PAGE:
NPQ’s Cyndi Suarez recently published a feature describing the important but challenged status of Puerto Rico’s nonprofit sector, which has played a critical role in the island’s response to Hurricane Maria. She observed, “When the Puerto Rican government effectively shut down…nonprofits were the first responders, as they were already in place and knew the communities.” Yesterday, her assessment was reinforced by UN Special Rapporteur on extreme poverty and human rights Philip Alston, who was on the island last Monday to meet with storm victims and hear firsthand about the island’s attempts to rebound.
His visit was prompted by the growing concern that almost three months since the Category 4 storm sept across the island, many parts remain almost as they were when the storm lifted.
Alston told the Associated Press that…he’s trying to assess, among other things, the effectiveness of measures taken by the federal government after the storm hit on September 20th, killing dozens of people and destroying tens of thousands of homes. Ten of the island’s 78 municipalities are still without power, and thousands of businesses remain closed.
“I’ve visited areas that are still completely without power. I’ve seen areas that have lots of damage that hasn’t been removed, and that must be very distressing after three months.”
One bright spot Alston was ready to call out was the recovery work of Puerto Rico’s nonprofits.
Alston said he was impressed how local nonprofit organizations have helped Puerto Ricans recover from the storm, adding that one of the challenges is how the government can harness their power. “There is more resiliency and potential self-sufficiency here than has been acknowledged.”
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The contribution of nonprofits is remarkable considering the island’s near-bankrupt financial status, which has lessened support for service organizations. As Suarez observes, “A mass migration of Puerto Ricans from the island to the US [has resulted] in an older population…the demand on direct service nonprofits has increased over this time, as they began to fill the vacuum left by the federal and local government. At the same time, funding to nonprofits has significantly decreased in response to fiscal austerities.” Under these conditions, what Alston highlights stands as strong tribute to the resilience and commitment of the island’s nonprofit sector.
But, can it hold up over the coming months with so much yet to be done and funding still very strained? The island’s leadership has estimated it will need $94 billion in support for recovery efforts, yet only $44 billion was approved by Congress to support the necessary recovery work for all three major storms that devastated Texas, Florida, and Puerto Rico this year. The difficulty will be worsened by a still-struggling local economy, provisions in the tax reform package that, if passed, will remove business incentives for investment, and the half-million island residents who are projected to relocate to cities on the mainland, leaving an even needier population behind.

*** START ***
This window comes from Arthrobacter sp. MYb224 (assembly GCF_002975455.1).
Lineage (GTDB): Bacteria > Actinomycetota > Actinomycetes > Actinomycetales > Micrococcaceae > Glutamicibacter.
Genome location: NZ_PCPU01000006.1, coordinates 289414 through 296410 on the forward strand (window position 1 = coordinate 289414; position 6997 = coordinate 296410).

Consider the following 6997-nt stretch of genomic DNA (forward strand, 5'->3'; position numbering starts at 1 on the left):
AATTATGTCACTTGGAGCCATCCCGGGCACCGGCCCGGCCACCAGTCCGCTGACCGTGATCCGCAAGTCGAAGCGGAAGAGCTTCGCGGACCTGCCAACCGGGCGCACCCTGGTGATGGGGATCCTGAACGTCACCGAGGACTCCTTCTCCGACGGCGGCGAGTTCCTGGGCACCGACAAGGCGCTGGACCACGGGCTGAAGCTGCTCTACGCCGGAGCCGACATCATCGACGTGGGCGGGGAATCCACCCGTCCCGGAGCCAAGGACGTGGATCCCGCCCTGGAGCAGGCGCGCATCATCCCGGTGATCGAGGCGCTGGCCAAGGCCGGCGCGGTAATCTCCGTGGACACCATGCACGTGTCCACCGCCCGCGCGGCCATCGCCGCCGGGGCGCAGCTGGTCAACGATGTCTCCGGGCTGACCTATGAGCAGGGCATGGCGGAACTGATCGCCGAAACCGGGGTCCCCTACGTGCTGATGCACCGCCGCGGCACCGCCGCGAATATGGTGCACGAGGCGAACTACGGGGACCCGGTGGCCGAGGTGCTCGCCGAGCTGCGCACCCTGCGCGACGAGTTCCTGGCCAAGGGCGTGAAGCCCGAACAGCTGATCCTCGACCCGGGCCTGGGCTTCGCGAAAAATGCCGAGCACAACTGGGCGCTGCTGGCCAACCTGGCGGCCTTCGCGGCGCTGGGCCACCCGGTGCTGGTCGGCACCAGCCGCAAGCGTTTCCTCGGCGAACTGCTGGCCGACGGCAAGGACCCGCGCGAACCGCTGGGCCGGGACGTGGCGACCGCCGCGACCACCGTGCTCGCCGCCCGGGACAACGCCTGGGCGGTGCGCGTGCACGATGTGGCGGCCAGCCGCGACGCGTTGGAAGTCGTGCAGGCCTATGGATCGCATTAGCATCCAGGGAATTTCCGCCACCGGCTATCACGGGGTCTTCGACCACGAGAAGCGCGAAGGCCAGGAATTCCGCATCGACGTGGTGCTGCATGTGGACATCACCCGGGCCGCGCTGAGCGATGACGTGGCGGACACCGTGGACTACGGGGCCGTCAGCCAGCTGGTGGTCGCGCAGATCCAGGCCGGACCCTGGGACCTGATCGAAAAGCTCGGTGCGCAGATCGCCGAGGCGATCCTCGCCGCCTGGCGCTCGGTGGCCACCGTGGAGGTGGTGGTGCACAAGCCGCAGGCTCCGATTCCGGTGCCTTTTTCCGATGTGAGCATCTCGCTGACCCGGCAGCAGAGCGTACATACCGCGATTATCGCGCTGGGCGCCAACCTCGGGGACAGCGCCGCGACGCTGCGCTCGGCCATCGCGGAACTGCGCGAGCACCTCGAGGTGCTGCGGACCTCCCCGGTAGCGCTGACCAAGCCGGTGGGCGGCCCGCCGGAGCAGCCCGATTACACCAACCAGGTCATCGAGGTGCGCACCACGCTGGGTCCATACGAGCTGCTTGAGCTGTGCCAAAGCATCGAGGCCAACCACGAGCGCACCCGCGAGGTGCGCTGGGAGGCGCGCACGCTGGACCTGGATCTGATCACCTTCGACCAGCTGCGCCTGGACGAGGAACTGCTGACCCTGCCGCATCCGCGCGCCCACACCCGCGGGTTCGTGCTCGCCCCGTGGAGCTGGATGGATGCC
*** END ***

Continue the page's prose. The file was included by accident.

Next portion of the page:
Further complicating the situation for the nonprofit community are for-profit entrepreneurs who think that nonprofit organizations have had their day and it is time for a business model to take their place. Bloomberg News recently described a working group of entrepreneurs who are applying this approach to the island’s problems. Jesse Levin, who had moved his new business to the island prior to the storm, wrote in a blog post,
This is a call to arms. We are not often handed a chance to innovate and experiment on such a grand scale with so much incredible immediate need and impact potential. Stop blaming. Stop trying to accuse or fix the system and get working outside of it. The system may or may not catch up. If there is one thing Americans are good at, it’s being solution-focused and creative when there is a profit motive. In Puerto Rico, you get to have your cake and eat it too.
In comments to Bloomberg News, he described how he sees his approach as incompatible with nonprofit organizations. “We’re all essentially against the traditional NGO model. They’re not sustainable. All the smart people who want to effect change are always begging for money. They implement solutions, but they’re dependent on fundraising. What happens when the money goes away? If you want to build sustainable, lasting capacity, it must come from the private sector. It’s OK if there’s a profit motive. That’s what makes the world go around, you know.”
With the island’s political clout and resources limited in the Trump era, Suarez makes a prescient challenge: “Puerto Rico’s nonprofit sector must think practically about what it can set up for itself that helps it be more collectively than what it is as individual organizations. In addition to renegotiating its relationship with the government, it can build a robust local democracy that can change Puerto Rico from the bottom up.” With a pro-business mindset in Washington, competition from for-profit organizations is a real threat. If they are successful, the nonprofit infrastructure that was in place when the hurricane hit may be not be there when the next crisis hits, and no one will be better for that.
We will stay tuned as Cyndi Suarez travels to Puerto Rico this weekend to check out the situation on the ground.—Martin Levine